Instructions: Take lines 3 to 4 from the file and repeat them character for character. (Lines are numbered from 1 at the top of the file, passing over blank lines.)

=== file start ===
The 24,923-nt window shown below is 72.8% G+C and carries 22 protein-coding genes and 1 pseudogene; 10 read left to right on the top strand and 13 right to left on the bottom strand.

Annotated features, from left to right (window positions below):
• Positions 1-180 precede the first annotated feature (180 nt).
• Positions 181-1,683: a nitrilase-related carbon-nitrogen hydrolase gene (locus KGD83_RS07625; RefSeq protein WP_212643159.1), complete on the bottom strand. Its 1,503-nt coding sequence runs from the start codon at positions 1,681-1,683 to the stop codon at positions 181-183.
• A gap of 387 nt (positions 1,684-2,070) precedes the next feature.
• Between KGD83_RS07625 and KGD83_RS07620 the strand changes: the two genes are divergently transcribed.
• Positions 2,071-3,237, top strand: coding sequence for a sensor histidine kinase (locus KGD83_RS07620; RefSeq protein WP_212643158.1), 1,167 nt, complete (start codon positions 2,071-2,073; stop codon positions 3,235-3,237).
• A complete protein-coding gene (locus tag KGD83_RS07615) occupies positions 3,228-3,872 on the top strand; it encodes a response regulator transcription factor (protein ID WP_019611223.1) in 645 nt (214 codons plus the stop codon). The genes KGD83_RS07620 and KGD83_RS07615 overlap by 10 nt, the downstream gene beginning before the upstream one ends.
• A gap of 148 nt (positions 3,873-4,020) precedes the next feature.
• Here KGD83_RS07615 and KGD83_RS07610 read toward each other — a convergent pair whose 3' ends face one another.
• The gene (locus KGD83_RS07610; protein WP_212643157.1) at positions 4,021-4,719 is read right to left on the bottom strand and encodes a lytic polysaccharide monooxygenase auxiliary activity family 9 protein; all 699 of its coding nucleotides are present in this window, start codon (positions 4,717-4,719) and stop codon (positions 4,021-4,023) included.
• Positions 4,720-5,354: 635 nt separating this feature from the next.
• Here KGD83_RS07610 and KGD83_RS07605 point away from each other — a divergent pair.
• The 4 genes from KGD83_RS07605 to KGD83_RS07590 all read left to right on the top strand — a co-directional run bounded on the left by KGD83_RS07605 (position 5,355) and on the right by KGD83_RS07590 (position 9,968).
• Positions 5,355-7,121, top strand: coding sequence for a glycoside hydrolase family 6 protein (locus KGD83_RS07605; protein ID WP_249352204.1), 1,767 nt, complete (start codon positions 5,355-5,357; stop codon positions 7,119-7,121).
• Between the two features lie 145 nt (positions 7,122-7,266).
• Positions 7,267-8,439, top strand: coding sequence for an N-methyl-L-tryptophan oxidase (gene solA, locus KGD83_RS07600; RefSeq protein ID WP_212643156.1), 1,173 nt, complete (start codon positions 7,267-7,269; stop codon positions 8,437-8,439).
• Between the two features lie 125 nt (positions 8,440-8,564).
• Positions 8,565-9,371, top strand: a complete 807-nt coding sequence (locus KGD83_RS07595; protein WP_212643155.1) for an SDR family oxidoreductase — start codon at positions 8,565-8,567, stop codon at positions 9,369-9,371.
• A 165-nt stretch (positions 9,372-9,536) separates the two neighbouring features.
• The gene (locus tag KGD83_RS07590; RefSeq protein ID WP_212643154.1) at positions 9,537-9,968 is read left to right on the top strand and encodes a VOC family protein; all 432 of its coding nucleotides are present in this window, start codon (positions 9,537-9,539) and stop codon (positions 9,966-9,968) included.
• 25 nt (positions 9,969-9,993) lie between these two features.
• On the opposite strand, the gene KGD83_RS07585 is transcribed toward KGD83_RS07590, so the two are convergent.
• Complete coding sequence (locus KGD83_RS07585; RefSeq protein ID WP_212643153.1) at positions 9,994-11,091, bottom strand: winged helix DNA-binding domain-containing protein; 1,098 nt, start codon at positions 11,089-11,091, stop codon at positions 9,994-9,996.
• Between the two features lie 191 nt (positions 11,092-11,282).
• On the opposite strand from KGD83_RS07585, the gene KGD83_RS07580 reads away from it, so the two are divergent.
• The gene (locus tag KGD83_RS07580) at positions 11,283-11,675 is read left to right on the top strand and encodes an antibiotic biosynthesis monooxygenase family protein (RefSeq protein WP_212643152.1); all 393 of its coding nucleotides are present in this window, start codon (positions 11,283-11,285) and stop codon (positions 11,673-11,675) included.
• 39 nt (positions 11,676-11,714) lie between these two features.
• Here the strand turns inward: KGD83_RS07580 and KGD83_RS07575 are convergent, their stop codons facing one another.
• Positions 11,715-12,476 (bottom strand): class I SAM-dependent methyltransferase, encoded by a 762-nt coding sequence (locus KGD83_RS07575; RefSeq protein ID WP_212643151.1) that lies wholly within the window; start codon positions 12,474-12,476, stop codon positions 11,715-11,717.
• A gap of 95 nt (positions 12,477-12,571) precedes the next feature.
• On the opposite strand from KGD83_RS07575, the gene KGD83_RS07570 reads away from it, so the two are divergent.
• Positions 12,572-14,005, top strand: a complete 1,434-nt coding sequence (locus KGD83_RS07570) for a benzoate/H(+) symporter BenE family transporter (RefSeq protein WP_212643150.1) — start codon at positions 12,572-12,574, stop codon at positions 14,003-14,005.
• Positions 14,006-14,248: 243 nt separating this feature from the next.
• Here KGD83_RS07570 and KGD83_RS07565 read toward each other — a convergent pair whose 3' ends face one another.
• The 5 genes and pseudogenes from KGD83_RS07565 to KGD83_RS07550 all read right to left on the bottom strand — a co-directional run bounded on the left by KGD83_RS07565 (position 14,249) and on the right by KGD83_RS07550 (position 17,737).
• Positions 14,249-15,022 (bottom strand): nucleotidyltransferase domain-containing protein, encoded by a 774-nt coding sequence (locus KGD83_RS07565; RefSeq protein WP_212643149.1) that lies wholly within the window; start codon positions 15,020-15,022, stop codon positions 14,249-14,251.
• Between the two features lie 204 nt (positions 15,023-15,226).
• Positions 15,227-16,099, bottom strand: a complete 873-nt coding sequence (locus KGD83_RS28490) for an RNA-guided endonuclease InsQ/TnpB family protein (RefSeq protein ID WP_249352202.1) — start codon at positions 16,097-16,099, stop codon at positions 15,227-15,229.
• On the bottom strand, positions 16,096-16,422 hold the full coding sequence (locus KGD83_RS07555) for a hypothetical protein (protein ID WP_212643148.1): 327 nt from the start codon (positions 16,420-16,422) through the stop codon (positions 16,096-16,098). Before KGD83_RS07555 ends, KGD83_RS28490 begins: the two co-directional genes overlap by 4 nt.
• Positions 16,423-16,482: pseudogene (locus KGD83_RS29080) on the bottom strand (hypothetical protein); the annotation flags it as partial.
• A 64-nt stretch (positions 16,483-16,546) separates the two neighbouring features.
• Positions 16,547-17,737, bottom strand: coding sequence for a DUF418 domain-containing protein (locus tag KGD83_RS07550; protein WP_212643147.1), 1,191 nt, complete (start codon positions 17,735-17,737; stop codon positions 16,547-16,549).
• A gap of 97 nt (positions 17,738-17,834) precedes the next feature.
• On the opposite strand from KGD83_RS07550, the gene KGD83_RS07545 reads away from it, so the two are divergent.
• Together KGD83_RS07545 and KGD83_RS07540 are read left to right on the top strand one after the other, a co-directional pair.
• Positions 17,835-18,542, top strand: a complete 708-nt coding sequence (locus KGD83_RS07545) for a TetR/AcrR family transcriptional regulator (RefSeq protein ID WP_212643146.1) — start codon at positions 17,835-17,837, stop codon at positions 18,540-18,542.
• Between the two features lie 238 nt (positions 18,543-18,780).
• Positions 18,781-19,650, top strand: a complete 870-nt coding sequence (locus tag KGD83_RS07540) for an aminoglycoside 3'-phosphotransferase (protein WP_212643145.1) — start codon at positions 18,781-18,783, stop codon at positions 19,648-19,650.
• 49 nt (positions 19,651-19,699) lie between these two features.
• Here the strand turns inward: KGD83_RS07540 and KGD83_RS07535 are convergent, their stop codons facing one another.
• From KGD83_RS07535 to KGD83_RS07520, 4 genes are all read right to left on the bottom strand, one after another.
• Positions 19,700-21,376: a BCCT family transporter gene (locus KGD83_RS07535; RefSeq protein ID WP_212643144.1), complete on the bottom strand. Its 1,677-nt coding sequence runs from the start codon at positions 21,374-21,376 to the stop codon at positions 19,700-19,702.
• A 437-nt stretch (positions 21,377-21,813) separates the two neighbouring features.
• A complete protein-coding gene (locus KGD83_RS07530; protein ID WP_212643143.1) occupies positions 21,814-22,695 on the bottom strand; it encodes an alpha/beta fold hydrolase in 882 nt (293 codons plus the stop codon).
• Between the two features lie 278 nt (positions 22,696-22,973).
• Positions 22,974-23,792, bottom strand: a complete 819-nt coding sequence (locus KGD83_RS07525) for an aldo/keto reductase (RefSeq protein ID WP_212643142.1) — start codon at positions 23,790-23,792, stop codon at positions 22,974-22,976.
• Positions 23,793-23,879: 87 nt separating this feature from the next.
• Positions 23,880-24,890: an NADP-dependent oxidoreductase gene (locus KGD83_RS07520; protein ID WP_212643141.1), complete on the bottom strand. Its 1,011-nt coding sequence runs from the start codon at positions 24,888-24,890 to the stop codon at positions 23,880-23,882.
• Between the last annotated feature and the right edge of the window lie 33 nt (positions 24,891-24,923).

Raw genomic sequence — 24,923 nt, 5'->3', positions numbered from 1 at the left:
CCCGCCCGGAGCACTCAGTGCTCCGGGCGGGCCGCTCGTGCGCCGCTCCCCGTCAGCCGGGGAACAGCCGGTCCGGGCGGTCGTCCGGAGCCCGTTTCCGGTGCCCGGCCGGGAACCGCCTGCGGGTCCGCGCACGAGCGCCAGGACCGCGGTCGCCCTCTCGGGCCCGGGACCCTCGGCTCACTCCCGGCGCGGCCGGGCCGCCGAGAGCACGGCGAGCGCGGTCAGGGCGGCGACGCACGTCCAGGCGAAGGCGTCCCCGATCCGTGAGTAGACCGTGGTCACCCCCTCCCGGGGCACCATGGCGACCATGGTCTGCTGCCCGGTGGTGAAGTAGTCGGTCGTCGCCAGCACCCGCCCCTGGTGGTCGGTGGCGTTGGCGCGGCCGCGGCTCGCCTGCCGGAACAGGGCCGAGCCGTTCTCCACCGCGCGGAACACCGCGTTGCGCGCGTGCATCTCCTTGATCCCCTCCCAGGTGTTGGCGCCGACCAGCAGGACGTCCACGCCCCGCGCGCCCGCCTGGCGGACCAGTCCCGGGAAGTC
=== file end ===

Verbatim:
• Positions 1-180 precede the first annotated feature (180 nt).
• Positions 181-1,683: a nitrilase-related carbon-nitrogen hydrolase gene (locus KGD83_RS07625; RefSeq protein WP_212643159.1), complete on the bottom strand. Its 1,503-nt coding sequence runs from the start codon at positions 1,681-1,683 to the stop codon at positions 181-183.